He can, of course, be overly idealistic. Unlike the more grounded Squire, Fire and Water aren’t stable elements. He can become moody, or get his head lost in the clouds. He’s a man of intense passions, and they aren’t restrained or tempered by anything.

Once again, the Knights are cards of extremes, and thus it’s hard to tell his virtues from his faults. So what’s wrong with being a romantic and a compassionate soul??

Um. Well. I don’t know if you’ve had the dubious pleasure of receiving undying love poetry after going out on a casual pizza date with someone – but it turns out romantic gestures in movies can sometimes be creepy gestures in real life. Maybe your date would like to get to know you better before you decide this love has made your life worth living. That’s kind of a lot of pressure there. And when love goes wrong (or he gets dropped because he came on way too fast), the inverse Knight of Cups will sulk. It is the end of the world, and there is clearly a conspiracy against nice guys. At least, until the next girl comes along. Then he’s head over heels for her just as fast… which, kind of proves what the girl who dropped him knew – he was never really interested in her, just in the idea of love.

The problem here is the inverse Knight of Cups keeps all his romanticism, but he’s flighty and insincere, even if he himself doesn’t realize it. At best, he’s like Romeo, with his true love (that he can’t live without) changing at the drop of a dime. At the worst, he’s the kind of cad that fathers warn their daughters about. He’s still charming and good with people, but he’ll love ’em and leave ’em – he’s a slave to his passions, and he doesn’t really care about the ones he’s left behind.

(I’ve had a hundred more like you, so don’t be blue~)

In the end, the inverse Knight of Cups is charming but shallow – perhaps deliberately so, or perhaps he himself has been deceived by his made up concept of love – and he’s likely to wind up crossing you once you’ve finally opened up to him.

Tarotka Minor Arcana: Squire of Cups

Squire of Cups/Page of Cups
This is a story of truth… beauty… freedom… and most of all, love.

Back to the Court Cards again. Just to recap, the Court Cards represent a personality – they can either be another person, an aspect of yourself, or a message/event that shares the same “character” as the person on the card.

So who is the Squire of Cups?

She’s associated with youth, emotions, Water, and Earth. Water means she has her head in the clouds, Earth means she keeps her feet on the ground. This is someone with a vivid imagination – an artist, a poet, or a dreamer. She can represent a child, or someone who is likewise young at heart. This is the card of an idealist and romantic, possibly someone with Bohemian-like qualities. Poetry is beautiful! Art is life! Love conquers all! She might get mocked and dismissed as naive, but more often than not, the base for her ideas is solid. After all, people do make a living as artists and poets and writers, putting their dreams to paper. This may not be the most lucrative job, but the Squire of Cups doesn’t care – it’s what she wants to do, and she’s completely happy doing it. She still dares to dream despite being practical, indeed, her practicality is put towards making her dreams a reality, not giving up on them.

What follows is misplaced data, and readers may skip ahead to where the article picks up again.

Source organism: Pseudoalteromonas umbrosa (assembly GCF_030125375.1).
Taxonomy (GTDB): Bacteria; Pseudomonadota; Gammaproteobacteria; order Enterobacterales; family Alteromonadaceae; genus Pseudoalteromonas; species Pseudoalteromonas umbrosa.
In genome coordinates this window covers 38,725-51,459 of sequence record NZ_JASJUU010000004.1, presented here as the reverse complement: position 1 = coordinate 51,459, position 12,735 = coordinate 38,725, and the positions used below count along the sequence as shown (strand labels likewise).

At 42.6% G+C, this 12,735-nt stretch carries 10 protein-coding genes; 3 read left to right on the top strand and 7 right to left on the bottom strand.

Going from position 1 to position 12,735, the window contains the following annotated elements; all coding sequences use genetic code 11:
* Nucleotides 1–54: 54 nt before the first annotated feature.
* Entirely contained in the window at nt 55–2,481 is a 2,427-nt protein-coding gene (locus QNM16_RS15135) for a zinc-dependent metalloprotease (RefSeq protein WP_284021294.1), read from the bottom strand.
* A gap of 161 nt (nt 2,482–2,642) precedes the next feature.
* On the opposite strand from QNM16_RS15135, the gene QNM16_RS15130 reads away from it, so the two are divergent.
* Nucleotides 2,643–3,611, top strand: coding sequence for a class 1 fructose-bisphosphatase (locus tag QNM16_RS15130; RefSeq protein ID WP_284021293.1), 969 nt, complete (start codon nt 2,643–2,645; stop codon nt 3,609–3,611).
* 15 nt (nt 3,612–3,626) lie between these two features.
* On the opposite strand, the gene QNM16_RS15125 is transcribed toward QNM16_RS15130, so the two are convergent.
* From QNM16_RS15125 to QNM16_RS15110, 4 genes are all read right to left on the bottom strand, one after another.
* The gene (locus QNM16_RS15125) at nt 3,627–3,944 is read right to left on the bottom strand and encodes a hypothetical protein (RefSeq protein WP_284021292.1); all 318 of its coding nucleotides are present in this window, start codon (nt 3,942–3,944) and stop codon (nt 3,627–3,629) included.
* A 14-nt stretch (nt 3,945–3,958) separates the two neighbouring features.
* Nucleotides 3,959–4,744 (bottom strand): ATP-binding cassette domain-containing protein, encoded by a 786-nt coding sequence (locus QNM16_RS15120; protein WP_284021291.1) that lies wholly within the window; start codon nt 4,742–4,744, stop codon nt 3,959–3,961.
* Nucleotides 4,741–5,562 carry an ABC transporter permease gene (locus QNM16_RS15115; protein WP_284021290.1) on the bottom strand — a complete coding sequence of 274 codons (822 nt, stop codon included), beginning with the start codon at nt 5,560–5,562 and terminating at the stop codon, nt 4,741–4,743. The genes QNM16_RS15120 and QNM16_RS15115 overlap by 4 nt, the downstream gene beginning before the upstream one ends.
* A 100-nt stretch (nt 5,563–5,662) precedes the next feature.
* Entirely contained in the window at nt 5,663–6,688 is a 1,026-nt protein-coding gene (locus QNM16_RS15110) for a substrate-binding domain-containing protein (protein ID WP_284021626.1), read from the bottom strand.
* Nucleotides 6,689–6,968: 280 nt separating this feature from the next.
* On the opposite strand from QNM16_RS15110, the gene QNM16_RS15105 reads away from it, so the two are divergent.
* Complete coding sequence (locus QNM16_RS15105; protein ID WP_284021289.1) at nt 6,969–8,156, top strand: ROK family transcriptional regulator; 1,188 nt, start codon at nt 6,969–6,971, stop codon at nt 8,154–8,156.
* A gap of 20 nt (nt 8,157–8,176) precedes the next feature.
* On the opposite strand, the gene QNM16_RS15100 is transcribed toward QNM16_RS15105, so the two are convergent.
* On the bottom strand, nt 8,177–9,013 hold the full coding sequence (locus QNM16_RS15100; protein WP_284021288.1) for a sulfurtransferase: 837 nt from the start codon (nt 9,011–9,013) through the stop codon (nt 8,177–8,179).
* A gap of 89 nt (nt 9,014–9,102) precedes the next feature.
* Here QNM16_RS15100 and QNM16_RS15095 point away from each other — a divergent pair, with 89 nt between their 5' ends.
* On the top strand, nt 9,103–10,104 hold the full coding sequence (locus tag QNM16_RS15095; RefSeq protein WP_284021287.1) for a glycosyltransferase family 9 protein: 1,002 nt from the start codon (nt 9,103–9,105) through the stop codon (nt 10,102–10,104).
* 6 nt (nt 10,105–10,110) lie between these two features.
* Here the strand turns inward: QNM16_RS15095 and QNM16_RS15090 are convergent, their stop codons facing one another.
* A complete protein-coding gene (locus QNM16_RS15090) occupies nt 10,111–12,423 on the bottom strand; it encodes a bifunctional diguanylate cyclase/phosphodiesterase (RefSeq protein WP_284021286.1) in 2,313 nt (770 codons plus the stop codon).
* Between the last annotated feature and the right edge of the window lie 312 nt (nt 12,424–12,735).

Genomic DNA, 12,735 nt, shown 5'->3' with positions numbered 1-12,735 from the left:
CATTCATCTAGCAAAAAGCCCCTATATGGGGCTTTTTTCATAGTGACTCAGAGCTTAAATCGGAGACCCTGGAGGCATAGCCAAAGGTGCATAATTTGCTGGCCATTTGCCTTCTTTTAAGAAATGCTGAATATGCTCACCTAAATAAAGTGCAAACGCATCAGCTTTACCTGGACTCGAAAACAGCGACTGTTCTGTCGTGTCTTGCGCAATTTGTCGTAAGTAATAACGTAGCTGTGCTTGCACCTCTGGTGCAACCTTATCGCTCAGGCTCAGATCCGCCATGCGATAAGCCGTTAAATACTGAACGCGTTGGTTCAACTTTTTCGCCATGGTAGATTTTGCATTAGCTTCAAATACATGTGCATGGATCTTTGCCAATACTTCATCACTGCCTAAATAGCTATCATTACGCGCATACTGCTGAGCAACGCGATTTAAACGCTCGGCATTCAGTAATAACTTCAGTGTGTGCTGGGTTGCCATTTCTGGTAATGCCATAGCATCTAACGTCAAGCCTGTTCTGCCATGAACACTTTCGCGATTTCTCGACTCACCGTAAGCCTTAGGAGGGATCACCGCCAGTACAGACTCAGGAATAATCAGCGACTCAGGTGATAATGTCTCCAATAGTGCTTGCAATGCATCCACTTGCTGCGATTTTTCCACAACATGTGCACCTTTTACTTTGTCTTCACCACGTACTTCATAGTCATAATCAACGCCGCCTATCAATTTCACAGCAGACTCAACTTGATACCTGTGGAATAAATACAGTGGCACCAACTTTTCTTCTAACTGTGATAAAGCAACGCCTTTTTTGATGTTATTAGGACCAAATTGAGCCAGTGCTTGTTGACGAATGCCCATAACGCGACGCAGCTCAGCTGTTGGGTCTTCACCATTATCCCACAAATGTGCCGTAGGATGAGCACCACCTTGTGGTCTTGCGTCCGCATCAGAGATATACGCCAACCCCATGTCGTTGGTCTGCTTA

Leave me alone to diiiiie.

If you’ve ever seen Lilo and Stitch (and if not, you ought to), here’s Lilo, the troubled child. This person is still child-like at heart, but she’s also moody. She sulks. She throws temper tantrums. She keeps acting out in socially unacceptable ways. Her imagination is as vibrant as ever – maybe too vibrant – but it’s not really charming to adults any more. She might decide there’s a monster under the bed, or start making voodoo dolls of her playmates to act out elaborate revenge fantasies. Which, speaking of playmates, she does not get along with well. She might be bullied, or she might just be outcast because she’s weird. She can get upset easily, which can lead to nasty fights as she pushes back. It’s important to recall that none of this is because she’s malicious, she just can’t relate to other people well, and it causes her to harm even the people who are trying to help her.

Tarotka Minor Arcana: Ten of Cups

Ten of Cups
This is another happiness card – alright, so what’s the difference between the Nine and Ten of Cups? Back on the Nine, you got something you wanted, or succeeded in something, and it made you happy. The Ten of Cups, meanwhile, represents the sort of idyllic existence that a lot of people long for. If the Nine of Cups is “make a wish”, then the Ten of Cups is “and they lived happily ever after.” The Ten of Cups refers to cycles completed, journeys finished and lives well lived in the company of others. Serenity and peace are in the air, and for a moment you can simply forget about all of the material troubles of the world around you. Nothing material matters here, just the happiness that has been earned through trials and obstacles. This success is not a fleeting or temporary one, but a lasting peace and harmony that can truly be enjoyed. There are no regrets over the past, no concerns for the future, so you can live in the moment and seize the day. Don’t go looking for problems, just sit back and enjoy what you have.

There’s a definite connotation of family to this card as well, as you can probably gather. It doesn’t necessarily have to be a family in the traditional sense (though that’s certainly strongly implied) – it simply signifies you’ve found people that you trust, and have settled down to share your happiness with them.

Happily ever after didn’t last as long as we’d hoped for.

The “trouble in paradise” card. Something – more specifically, someone – is causing problems here. It’s a sign that someone isn’t happy with the situation, which usually means no one is going to be happy with the situation (or as my parents might say, “If mom ain’t happy, nobody is happy”). Because of the connotation with family, this can also be a sign of family fights or children turning against their parents.